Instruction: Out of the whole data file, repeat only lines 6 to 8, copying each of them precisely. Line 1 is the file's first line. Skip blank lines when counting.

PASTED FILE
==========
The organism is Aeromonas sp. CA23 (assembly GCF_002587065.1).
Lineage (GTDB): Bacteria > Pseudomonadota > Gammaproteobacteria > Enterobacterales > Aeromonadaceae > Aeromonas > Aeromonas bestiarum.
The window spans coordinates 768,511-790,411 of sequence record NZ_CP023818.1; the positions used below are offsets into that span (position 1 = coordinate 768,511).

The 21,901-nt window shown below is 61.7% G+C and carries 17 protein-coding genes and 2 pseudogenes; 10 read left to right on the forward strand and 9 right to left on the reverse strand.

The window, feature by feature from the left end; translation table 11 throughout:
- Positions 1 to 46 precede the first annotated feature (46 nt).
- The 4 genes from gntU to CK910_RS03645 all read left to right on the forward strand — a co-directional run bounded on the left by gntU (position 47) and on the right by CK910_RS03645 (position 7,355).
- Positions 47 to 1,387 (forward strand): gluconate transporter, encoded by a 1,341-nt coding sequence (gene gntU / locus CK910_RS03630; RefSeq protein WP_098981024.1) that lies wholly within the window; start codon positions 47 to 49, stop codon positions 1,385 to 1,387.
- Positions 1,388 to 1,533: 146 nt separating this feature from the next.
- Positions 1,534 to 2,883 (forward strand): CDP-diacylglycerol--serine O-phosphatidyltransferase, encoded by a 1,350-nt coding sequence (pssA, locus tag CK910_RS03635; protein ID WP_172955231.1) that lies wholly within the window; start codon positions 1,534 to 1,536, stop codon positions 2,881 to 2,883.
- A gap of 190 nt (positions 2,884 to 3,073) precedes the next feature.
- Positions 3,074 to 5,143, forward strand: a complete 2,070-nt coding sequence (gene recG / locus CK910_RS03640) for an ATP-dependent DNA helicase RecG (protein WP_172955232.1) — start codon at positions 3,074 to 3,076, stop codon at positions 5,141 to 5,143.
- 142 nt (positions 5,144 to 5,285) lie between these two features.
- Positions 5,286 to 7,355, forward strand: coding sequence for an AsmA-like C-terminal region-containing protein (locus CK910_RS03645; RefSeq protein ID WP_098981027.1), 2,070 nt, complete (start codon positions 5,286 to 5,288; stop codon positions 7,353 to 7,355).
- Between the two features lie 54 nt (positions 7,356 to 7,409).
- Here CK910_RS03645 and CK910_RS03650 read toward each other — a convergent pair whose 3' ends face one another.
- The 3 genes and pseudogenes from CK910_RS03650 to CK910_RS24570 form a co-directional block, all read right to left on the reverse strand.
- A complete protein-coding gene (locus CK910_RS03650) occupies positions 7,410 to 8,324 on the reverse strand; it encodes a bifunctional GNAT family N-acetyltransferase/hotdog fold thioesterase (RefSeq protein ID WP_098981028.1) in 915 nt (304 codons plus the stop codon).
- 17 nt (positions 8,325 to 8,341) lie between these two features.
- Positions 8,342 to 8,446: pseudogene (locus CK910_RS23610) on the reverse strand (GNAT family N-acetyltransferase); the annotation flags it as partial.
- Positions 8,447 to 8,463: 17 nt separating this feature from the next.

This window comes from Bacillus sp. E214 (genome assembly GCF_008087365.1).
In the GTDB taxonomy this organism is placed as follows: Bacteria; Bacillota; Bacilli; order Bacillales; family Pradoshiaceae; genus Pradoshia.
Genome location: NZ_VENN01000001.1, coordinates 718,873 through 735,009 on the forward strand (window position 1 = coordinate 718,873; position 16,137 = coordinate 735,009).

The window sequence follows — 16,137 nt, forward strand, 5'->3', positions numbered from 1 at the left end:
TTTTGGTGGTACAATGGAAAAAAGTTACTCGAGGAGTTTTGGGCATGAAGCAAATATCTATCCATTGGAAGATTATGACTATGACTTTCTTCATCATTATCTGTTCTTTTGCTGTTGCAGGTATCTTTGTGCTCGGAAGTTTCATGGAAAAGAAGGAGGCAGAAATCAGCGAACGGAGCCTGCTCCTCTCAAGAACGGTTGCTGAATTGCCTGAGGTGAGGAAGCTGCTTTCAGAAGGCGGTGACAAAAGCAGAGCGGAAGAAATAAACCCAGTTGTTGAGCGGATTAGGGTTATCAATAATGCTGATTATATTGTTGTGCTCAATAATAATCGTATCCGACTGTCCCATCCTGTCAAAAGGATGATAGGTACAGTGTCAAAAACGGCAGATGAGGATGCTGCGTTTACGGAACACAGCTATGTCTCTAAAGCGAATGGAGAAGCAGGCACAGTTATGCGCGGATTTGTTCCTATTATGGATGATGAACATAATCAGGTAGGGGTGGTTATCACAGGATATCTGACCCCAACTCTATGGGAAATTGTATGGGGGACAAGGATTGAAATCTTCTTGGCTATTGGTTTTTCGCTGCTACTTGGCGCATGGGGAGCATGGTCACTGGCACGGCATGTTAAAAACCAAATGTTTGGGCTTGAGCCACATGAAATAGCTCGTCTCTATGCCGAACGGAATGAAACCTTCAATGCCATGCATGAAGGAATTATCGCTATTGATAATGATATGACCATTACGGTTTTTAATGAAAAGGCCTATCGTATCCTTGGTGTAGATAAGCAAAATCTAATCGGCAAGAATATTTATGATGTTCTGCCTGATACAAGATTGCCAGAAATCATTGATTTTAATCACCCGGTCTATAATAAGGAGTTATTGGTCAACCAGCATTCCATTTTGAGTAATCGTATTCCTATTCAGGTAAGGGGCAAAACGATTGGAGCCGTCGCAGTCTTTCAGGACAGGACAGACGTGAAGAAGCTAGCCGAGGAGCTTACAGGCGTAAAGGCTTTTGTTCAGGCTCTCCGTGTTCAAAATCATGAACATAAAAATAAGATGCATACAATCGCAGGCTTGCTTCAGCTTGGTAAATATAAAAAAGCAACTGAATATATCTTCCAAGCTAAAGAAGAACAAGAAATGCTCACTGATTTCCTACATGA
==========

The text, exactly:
- Positions 1 to 46 precede the first annotated feature (46 nt).
- The 4 genes from gntU to CK910_RS03645 all read left to right on the forward strand — a co-directional run bounded on the left by gntU (position 47) and on the right by CK910_RS03645 (position 7,355).
- Positions 47 to 1,387 (forward strand): gluconate transporter, encoded by a 1,341-nt coding sequence (gene gntU / locus CK910_RS03630; RefSeq protein WP_098981024.1) that lies wholly within the window; start codon positions 47 to 49, stop codon positions 1,385 to 1,387.